Iowa strategist Jeff Link: "I deeply regret" participating in Mark Halperin book

Iowa Democratic strategist Jeff Link regrets providing comments for Mark Halperin’s forthcoming book, he told Bleeding Heartland.

Politico’s Jake Sherman and Anna Palmer were first to report on August 18 that Link was among “more than 75 top Democratic strategists” Halperin interviewed for How to Beat Trump: America’s Top Political Strategists on What It Will Take. News of the book deal provoked outrage due to Halperin’s long history of sexually harassing and assaulting women, which became public knowledge in October 2017.

The founder of the Des Moines-based Link Strategies political consulting and public relations firm said in an August 20 e-mail,

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Payout for sexual harassment leaves oversight failures unexplored

A divided state board has approved settlements worth a combined $4.15 million to two women who reported extensive, appalling sexual misconduct by former Iowa Finance Authority Director Dave Jamison. Under the agreements posted in full below, $2.35 million will go to the agency’s former business development director Beth Mahaffey, and $1.8 million will go to the agency’s communications director Ashley Jared. Attorney’s fees for both women will come out of those payments.

The settlements bring closure to women who endured a horrific workplace environment. But they also ensure that oversight failures at the finance authority will never be fully explored in litigation.

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Attacking Nate Boulton's accuser was wrong on every level

The Iowa Senate Ethics Committee convened for less than five minutes on December 20 to consider a complaint filed against Democratic State Senator Nate Boulton. Speaking on behalf of the six committee members (three from each party), Republican Chair Jerry Behn said the committee had not attempted to verify the facts underlying Sharon Wegner’s allegations of sexual misconduct. Rather, they determined the panel had no jurisdiction over matters that occurred before Boulton was elected in November 2016.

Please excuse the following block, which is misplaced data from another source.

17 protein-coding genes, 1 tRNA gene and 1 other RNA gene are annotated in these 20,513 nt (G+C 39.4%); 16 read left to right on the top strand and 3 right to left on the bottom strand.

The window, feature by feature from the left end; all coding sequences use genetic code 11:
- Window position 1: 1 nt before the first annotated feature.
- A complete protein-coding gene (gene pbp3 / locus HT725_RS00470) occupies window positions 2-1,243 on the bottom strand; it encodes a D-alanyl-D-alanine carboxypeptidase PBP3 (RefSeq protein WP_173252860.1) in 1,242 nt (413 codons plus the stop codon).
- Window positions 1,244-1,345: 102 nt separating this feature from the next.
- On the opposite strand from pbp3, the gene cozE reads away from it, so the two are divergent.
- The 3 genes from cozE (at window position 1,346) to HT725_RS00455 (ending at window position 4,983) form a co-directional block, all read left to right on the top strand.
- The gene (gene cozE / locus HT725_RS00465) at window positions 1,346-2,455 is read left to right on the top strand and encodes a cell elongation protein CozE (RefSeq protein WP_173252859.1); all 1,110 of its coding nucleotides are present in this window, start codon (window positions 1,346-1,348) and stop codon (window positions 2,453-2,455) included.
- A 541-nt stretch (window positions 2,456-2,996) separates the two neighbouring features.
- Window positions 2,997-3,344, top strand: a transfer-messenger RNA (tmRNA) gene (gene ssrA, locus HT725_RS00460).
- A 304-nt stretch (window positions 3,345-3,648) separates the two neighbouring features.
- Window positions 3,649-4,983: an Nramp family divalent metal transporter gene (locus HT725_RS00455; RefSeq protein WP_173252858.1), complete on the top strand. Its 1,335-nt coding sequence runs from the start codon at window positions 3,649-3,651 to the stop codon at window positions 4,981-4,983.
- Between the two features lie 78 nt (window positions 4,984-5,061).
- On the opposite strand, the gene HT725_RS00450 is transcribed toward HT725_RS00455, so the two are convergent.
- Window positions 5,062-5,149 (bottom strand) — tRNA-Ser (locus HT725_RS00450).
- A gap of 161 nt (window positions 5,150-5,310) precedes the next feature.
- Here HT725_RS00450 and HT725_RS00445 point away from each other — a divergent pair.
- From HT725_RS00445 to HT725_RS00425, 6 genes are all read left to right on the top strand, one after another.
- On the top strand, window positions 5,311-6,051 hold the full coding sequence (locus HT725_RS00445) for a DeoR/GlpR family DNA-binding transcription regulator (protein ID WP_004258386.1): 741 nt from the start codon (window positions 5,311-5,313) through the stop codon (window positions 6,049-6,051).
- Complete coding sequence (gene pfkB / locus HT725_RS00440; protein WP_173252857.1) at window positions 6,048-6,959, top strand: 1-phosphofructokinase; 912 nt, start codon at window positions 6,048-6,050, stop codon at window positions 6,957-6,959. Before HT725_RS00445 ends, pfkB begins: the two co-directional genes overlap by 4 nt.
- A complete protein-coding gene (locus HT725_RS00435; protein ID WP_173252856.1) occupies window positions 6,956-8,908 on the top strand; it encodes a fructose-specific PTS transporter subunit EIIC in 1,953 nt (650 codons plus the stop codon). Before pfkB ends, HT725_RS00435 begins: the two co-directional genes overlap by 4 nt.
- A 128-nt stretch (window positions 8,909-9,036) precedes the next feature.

Boulton had made that point on the first page of his written response to the complaint. He didn’t need to say anything else to achieve the desired outcome at yesterday’s committee meeting. Instead, he submitted more than 30 pages of written material seeking to discredit his accuser. That was a huge mistake.

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Nate Boulton's victim-blaming is harmful and unnecessary

State Senator Nate Boulton responded this week to the misconduct allegations now standing in the way of his full participation in Iowa Senate business next year.

Two of the points he raised would likely have been sufficient to convince Iowa Senate Ethics Committee members to dismiss the complaint against him when they consider the matter on December 20.

Unfortunately, Boulton chose not to leave it there. Most of his written response supports a third argument, seeking to discredit his accuser. The victim-blaming was not only unnecessary, but harmful.

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Urgent: Civil rights commission threatened in Davenport (updated)

Latrice Lacey, an attorney and mother, has been director of the Davenport Civil Rights Commission since 2014. -promoted by desmoinesdem

The Davenport City Council is considering an illegal amendment to our city’s civil rights ordinance, which would eliminate the neutrality and independence of our Civil Rights Commission. The proposed change would decommission a body which has been active since 1962, remove the authority to manage staff, and replace it with a council-led board lacking knowledge of civil rights law enforcement.